GEORGE A. HARROP, M.D., F.A.C.P.
Although the first accurate description of the adrenal glands is usually accredited to Eustachius, in 1563, very little further progress was made in the study of their structure or physiological significance for nearly three centuries and practically all of the further additions to our knowledge have been made within the past eighty years. Modern interest in the adrenals dates from Addison, who published in 1855 the clinical observations on the disease which bears his name.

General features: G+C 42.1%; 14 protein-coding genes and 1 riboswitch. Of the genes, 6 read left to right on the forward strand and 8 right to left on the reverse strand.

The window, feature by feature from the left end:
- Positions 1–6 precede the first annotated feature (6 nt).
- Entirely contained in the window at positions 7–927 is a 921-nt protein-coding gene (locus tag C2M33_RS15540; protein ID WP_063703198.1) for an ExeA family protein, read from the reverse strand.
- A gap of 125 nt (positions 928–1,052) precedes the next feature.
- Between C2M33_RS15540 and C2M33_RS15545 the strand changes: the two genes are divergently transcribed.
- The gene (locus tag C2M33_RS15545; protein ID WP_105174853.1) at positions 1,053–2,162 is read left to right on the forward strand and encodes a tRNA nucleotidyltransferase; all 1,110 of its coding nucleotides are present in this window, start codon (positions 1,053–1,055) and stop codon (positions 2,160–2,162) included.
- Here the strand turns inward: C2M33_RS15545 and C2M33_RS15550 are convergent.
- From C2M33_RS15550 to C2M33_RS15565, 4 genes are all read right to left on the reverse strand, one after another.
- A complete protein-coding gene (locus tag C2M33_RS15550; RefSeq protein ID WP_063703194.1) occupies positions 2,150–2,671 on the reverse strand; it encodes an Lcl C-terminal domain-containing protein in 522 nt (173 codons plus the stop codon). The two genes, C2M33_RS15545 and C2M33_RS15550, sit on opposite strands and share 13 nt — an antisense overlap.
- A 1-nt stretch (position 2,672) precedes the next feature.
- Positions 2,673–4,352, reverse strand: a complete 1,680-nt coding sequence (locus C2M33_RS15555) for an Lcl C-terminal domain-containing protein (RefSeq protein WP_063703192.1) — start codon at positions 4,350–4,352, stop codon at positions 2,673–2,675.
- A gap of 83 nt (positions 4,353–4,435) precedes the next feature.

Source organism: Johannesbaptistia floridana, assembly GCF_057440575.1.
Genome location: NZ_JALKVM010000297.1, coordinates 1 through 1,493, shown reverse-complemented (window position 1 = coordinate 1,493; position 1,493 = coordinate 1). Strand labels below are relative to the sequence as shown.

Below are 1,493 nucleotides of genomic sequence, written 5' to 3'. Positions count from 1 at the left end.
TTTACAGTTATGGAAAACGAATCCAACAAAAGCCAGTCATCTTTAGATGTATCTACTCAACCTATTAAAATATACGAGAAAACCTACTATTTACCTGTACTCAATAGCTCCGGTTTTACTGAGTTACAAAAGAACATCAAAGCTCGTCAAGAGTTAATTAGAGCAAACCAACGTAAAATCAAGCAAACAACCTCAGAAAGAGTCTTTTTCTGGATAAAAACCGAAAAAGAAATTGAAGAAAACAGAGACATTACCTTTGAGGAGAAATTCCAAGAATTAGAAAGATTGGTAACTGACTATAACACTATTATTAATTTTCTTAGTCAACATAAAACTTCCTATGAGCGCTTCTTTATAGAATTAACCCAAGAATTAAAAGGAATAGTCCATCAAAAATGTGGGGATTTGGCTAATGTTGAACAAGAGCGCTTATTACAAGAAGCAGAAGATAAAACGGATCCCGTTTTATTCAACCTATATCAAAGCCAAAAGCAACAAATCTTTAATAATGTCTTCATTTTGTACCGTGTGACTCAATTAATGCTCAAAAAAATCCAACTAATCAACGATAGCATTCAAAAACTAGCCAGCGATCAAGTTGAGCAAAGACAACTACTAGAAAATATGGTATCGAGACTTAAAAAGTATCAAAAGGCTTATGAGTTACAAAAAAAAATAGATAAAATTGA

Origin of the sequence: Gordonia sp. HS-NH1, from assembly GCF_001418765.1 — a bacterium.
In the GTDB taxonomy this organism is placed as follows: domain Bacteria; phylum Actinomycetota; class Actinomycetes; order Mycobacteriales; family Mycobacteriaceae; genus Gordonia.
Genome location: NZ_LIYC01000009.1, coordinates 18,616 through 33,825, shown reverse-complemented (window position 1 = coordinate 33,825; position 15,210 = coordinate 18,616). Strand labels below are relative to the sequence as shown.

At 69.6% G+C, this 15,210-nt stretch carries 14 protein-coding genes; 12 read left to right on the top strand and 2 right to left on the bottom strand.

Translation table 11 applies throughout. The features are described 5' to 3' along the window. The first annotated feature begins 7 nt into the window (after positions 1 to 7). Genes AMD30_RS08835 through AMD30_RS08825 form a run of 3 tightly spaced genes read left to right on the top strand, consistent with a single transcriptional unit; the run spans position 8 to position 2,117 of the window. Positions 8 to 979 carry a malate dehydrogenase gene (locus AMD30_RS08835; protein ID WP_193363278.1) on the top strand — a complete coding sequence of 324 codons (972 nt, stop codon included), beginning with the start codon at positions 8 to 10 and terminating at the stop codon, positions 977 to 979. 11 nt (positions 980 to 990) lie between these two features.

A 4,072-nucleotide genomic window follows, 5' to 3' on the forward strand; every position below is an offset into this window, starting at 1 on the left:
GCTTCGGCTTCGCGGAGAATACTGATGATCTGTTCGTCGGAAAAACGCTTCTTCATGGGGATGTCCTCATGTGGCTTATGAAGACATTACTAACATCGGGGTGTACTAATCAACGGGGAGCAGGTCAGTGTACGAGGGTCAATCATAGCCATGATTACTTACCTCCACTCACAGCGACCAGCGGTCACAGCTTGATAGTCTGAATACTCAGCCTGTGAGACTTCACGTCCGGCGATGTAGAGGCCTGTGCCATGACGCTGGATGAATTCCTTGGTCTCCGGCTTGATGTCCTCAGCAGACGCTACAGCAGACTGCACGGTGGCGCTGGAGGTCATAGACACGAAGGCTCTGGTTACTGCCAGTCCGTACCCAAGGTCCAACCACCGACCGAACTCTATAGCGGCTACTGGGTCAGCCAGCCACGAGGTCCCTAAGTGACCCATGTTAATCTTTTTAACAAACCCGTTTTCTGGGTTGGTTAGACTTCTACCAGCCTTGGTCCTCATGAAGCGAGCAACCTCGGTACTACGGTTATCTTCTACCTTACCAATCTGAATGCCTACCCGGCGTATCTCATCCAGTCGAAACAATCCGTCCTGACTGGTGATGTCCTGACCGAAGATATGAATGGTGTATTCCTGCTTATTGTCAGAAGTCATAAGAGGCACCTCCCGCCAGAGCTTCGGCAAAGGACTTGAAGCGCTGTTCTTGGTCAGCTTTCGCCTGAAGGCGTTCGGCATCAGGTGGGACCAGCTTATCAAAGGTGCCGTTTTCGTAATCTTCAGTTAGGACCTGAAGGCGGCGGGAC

In all mammals, including man, the adrenal glands are paired organs, each composed of two distinct parts. The outer layer, or cortex, forms roughly two-thirds
GEORGE A. HARROP. Addison's Disease and Its Relation to Experimental Adrenal Insufficiency(Addison's Disease and Its Relation to Experimental Adrenal Insufficiency*†)(Addison's Disease and Its Relation to Experimental Adrenal Insufficiency*†). Ann Intern Med. 1933;6:1579–1590. doi: 10.7326/0003-4819-6-12-1579
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Published: Ann Intern Med. 1933;6(12):1579-1590.
Adrenal Disorders, Endocrine and Metabolism.
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